Plain English Summary
Background and study aims:
It has been found that antenatal (during pregnancy) anxiety and depression affects 10% of mothers and has potential long-term consequences for their future child. This means that there is a real to find methods that are widely available, inexpensive and non-stigmatizing (labeling) that can be used easily by women to help cope with anxiety and depression during pregnancy. Music is an activity which uses different senses and has been shown to help with anxiety and depression in many different groups of people. A previous small study found that listening to the same specifically composed songs, for just 20 minutes a day, reduced anxiety and depression in a community-recruited sample. The current study builds upon this study through the recruitment of women diagnosed with depression and or anxiety as a way to investigate on a larger scale this as a possible treatment option. By recruiting women from Whittington Hospital who are suffering from anxiety and depression, this study aims to investigate, using questionnaires and biological samples, the effect music listening, compared to the treatment the women receive as usual, has on maternal wellbeing during pregnancy and after giving birth.
Who can participate?
Pregnant women aged 18-45 who have a computer or smart phone
What does the study involve?
Participants are randomly allocated to one of two groups. Those in the first group continue to receive standard care for the duration of the study. Those in the second group listen to especially composed songs for pregnancy in their own home while sitting down for 20 minutes a day, from when they are 16-24 weeks pregnant until after they have had their baby. All participants fill in online questionnaires three times during pregnancy and three times after they have had their baby to assess anxiety and depression levels. Samples of saliva are also collected to look for chemical indicators of stress and when the babies are six months old, mothers are observed interacting with their baby to assess the bond between them.
What are the possible benefits and risks of participating?
The study has a few direct benefits. After the study is over (6 months after birth) all participates will receive a copy of the music. If they chose to participate in the mother-infant follow up at 6 months they will receive a 10-pound voucher for their time and reimbursement for travel cost via public transportation, Uber or taxi to and from the hospital. There are no disadvantages or risks in taking part in this study, either to the mother or her baby.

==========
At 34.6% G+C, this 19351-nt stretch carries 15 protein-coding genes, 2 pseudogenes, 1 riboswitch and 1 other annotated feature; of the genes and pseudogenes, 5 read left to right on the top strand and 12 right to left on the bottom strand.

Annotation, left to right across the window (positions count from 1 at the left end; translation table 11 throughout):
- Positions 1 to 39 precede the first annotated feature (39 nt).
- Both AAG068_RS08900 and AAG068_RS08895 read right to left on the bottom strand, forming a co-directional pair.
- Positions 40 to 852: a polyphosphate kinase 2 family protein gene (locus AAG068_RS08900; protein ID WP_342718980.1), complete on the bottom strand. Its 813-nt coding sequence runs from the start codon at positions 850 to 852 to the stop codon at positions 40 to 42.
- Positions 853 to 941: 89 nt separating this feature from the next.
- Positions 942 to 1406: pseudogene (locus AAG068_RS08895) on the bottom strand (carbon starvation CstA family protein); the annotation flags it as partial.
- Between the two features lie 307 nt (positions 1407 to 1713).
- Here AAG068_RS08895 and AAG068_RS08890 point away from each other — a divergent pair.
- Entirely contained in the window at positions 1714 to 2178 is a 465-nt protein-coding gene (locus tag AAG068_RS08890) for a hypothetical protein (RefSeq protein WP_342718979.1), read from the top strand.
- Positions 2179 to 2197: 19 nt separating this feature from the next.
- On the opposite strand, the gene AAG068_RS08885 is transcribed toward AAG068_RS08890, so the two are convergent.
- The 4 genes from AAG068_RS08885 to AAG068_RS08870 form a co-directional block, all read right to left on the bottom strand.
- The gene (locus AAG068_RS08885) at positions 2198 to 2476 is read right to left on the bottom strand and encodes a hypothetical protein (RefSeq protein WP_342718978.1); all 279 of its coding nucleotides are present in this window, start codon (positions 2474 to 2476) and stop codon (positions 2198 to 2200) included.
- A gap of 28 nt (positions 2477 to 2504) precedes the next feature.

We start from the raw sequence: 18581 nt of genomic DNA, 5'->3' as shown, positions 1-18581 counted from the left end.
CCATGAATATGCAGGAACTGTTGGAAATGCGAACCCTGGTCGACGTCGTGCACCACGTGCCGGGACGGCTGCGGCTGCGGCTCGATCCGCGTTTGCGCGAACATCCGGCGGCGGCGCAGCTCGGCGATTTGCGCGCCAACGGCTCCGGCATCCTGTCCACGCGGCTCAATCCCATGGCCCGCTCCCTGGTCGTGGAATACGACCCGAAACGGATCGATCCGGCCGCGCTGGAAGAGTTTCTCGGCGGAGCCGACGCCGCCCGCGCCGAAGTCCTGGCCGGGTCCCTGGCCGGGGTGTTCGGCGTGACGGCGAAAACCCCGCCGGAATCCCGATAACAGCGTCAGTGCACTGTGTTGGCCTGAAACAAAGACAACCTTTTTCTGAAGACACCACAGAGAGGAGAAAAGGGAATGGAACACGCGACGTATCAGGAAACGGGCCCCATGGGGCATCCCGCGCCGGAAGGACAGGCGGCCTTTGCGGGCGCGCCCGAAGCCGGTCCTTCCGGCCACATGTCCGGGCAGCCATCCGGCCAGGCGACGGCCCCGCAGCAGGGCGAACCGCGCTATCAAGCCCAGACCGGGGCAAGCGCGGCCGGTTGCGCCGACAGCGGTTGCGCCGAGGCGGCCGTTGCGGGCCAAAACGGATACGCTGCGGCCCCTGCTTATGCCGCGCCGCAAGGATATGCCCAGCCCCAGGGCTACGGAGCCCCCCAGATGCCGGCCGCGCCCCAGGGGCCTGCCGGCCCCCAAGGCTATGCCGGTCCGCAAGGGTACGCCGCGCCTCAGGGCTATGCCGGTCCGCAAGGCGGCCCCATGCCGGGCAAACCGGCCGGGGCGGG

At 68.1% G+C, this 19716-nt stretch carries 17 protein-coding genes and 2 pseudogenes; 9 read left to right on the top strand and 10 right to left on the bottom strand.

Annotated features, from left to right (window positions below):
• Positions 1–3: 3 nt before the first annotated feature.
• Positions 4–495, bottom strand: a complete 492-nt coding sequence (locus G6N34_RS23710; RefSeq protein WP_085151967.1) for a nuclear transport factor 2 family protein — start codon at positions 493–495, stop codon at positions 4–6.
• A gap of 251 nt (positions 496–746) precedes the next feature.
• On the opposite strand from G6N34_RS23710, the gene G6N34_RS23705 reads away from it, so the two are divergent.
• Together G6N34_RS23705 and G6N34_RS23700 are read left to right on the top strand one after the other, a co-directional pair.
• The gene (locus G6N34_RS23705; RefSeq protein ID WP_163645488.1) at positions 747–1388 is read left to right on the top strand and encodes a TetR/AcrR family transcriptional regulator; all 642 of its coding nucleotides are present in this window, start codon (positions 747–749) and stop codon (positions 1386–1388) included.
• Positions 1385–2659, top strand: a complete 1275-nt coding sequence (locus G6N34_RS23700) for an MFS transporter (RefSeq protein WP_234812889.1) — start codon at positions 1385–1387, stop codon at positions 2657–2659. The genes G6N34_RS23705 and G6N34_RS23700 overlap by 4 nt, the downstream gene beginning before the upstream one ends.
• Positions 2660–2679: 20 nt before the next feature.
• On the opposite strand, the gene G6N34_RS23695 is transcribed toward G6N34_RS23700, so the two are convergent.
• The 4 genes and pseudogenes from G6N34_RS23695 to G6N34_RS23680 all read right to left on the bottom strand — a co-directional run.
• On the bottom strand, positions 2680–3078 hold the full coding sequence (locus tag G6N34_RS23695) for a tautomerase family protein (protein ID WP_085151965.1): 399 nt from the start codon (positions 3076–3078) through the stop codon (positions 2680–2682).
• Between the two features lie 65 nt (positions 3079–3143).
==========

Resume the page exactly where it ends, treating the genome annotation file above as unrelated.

Where is the study run from?
Whittington Hospital (UK)
When is study starting and how long is it expected to run for?
November 2016 to June 2020
Who is funding the study?
Goldsmiths, University of London (UK)
Who is the main contact?
Ms Katie Rose Sanfilippo
Ms Katie Rose Sanfilippo
University of London
+44 20 7919 7171
Maternal Moments: Investigating music listening for well-being in pregnancy
Participants in the music group will exhibit a greater reduction in antenatal depression, anxiety, and stress compared with treatment as usual.
NHS Health Research Authority: London- Camden and Kings Cross, 21/03/2017ref: 17/LO/0118
Longitudinal two-arm randomised controlled trial
Primary study design
Secondary study design
Randomised controlled trial
Patient information sheet
Not available in web format, please use the contact details below to request a patient information sheet
Antenatal anxiety and depression
Participants will be randomly assigned following simple randomization procedures to 1 of 2 conditions. The randomization sequence will be created using R-studio with a 1:1 allocation.
Control condition: Mothers will be treated with standard care, without any additional intervention. This includes the care that is provided to the women by Dr Lucinda Donaldson and Dr Amelie Bobsien.